Kindergarten Readiness - Uppercase and Lowercase Memory

Thursday, June 16, 2016

 Cohen has grown leaps and bounds over the past year.  His teachers were AMAZING and I am so thankful that we made the decision to move him to this class once Remy was born.  But as a teacher I know how kids can spend an entire year working hard to reach their goals only to come back the following school year and digress from where they once were.  While I don't plan on being Sergent Teacher with Cohen, I do think it is important we spend some time each week practicing our literacy and math skills.

Since I've been an educator for ten years, making games and activities for Cohen is my second nature.  I literally can whip these puppies out in no time, print them off and laminate them for future wear and tear.  Today I wanted to share a printable game I made to help Cohen practice his uppercase-lowercase letter recognition.  Now, while knowing your alphabet is a vital part of early literacy, knowing the appropriate sounds that associate with those letters is what matters even more.  You can't grow a reader if they don't know what short a says or how to blend those letters together to make a word.  So with Cohen, whenever we play a letter recognition game he has to name the letter AND tell me the sound. 


Here is how you play Uppercase-Lowercase Memory

1.  Print off the cards and cut them apart.  This is a great activity to do with your Kinder kid.  Cohen has safety scissors so I'll start cutting apart the rows and let him cut apart the cards.  We then glued them on cardstock (because we didn't have enough index cards) before we started the game.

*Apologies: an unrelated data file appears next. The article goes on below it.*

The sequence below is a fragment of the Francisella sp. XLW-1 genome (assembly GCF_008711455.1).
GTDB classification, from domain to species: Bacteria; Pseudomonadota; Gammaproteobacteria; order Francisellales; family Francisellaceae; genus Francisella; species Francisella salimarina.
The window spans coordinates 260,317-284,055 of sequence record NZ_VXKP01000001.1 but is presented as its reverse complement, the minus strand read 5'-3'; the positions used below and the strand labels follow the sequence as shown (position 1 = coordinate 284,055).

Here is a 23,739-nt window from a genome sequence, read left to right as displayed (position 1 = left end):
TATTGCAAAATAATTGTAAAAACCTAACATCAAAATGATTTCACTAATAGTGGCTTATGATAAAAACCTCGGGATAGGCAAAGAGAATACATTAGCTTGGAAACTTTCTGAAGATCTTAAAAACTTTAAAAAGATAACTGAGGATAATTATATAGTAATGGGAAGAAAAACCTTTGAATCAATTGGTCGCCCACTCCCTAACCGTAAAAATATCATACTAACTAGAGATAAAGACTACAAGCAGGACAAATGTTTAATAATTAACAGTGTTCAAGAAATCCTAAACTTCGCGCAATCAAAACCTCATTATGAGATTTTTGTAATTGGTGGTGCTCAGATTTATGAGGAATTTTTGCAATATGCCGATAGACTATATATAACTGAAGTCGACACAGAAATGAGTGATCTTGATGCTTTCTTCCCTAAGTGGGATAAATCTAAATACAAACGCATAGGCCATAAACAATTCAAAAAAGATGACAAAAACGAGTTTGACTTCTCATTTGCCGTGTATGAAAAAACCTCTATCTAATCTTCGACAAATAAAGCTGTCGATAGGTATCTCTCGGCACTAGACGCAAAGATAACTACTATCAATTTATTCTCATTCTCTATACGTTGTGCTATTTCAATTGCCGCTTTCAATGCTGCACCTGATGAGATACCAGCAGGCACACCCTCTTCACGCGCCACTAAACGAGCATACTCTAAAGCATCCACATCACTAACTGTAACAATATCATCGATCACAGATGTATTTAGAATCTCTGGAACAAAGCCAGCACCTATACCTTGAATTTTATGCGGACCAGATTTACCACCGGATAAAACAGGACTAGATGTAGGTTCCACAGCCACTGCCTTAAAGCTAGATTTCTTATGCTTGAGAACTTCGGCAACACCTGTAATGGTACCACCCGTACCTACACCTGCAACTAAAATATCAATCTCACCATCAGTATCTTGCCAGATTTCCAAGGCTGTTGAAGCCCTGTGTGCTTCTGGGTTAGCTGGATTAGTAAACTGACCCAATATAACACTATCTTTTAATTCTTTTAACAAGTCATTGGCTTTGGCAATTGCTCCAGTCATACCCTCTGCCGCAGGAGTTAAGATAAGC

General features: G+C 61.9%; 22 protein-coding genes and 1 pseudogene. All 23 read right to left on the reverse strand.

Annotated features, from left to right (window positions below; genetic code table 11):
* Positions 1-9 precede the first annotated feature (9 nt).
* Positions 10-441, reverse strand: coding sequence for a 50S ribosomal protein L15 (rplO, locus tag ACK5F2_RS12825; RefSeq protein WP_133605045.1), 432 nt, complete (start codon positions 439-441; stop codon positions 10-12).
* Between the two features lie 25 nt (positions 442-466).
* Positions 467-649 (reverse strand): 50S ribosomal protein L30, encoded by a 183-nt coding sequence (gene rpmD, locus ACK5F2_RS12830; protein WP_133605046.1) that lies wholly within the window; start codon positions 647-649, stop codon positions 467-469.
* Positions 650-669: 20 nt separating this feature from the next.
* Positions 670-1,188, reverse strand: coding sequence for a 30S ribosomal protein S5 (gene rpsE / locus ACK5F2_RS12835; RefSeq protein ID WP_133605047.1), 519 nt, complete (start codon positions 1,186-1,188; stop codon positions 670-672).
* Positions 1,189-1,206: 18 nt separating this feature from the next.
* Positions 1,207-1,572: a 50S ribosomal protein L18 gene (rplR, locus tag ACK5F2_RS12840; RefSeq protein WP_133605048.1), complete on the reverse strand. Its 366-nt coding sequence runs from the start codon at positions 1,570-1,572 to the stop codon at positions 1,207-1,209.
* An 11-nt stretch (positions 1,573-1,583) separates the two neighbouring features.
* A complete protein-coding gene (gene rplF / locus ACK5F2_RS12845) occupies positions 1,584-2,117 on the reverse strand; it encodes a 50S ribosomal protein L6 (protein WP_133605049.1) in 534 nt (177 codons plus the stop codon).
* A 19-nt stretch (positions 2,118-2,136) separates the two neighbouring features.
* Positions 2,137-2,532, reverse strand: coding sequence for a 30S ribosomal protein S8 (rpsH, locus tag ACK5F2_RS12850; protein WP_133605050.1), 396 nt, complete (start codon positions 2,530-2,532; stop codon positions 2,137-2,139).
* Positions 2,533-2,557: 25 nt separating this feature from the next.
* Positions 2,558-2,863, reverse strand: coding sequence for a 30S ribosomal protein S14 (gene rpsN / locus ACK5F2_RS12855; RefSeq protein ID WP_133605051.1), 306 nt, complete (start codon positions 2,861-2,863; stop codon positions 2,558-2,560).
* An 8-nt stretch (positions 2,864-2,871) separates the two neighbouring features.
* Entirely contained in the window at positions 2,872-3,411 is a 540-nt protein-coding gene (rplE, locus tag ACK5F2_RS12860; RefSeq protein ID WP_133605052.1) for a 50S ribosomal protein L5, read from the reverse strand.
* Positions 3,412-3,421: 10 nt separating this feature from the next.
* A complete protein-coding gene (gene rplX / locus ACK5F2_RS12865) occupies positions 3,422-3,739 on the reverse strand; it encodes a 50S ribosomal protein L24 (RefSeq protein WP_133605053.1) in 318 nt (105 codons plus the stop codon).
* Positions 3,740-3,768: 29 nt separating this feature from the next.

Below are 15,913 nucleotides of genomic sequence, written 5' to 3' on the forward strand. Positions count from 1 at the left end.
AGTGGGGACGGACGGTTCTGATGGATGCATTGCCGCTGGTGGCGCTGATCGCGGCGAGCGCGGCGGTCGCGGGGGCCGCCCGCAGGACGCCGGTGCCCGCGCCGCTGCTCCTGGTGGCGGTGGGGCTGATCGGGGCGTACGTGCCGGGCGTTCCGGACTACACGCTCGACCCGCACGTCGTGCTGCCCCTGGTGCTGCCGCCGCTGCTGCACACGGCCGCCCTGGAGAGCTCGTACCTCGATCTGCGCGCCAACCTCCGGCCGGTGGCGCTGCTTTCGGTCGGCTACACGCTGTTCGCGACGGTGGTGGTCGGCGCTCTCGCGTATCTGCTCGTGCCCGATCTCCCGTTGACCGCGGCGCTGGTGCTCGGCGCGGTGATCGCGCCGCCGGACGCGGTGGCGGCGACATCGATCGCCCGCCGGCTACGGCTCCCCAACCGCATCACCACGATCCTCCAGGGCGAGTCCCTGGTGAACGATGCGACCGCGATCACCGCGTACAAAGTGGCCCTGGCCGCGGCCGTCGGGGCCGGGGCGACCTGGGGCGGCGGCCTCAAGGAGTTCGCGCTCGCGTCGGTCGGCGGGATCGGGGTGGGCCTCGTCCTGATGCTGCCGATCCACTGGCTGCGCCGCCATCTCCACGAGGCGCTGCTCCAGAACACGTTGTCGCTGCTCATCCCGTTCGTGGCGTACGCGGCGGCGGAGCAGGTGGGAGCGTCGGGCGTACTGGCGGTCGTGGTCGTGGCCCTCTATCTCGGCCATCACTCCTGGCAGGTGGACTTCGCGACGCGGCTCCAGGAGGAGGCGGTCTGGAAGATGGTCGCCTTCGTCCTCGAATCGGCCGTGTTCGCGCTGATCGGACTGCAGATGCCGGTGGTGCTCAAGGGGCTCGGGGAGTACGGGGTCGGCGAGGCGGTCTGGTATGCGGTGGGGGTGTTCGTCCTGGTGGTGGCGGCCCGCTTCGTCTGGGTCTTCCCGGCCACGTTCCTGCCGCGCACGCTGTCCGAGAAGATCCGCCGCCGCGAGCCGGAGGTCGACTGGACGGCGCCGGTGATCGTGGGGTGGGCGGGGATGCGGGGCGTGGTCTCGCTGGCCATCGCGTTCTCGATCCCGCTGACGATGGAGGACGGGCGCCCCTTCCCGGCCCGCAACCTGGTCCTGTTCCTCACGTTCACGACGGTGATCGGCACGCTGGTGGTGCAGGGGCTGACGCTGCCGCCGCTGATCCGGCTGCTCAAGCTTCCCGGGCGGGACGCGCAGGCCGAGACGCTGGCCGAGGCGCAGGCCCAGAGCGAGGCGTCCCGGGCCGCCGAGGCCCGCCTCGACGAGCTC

2.  Mix up the cards and lay them out in rows.  The OCD in me makes sure they are equal and even rows.

3.  Take turns flipping over two cards.  If you get a match, you have to name the letter AND say the sound of that letter in order to keep your pair.
(We also named the letters each time we flipped them over - just extra practice while you play!)


4.  If you get it correct, go again.  If not, put the cards back and try again next time!

5.  The player with the most matches at the end wins.


The trick with any kid is to make learning fun!  Games and other hands-on activities are far more effective than worksheets - trust me.  And by having your Kinder kid help you make the game, you are incorporating fine motor skills and allowing them to take ownership of it. 


Sharing is caring, so feel free to print and play.  Just don't forget to share the love.  :)



xoxo,




2 comments:

  1. Too bad my kids aren't little anymore, because this looks like a fun way to learn. I have a 9 year old going into 4th grade. I'm a substitute teacher. He reads every day, does a couple of pages in a workbook, and practices his math facts with flashcards.

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  2. I also love that the kids at Phoenix preschool are from all different backgrounds. Having that diversity is important to me. Growing up in diverse environment really helps the kids.

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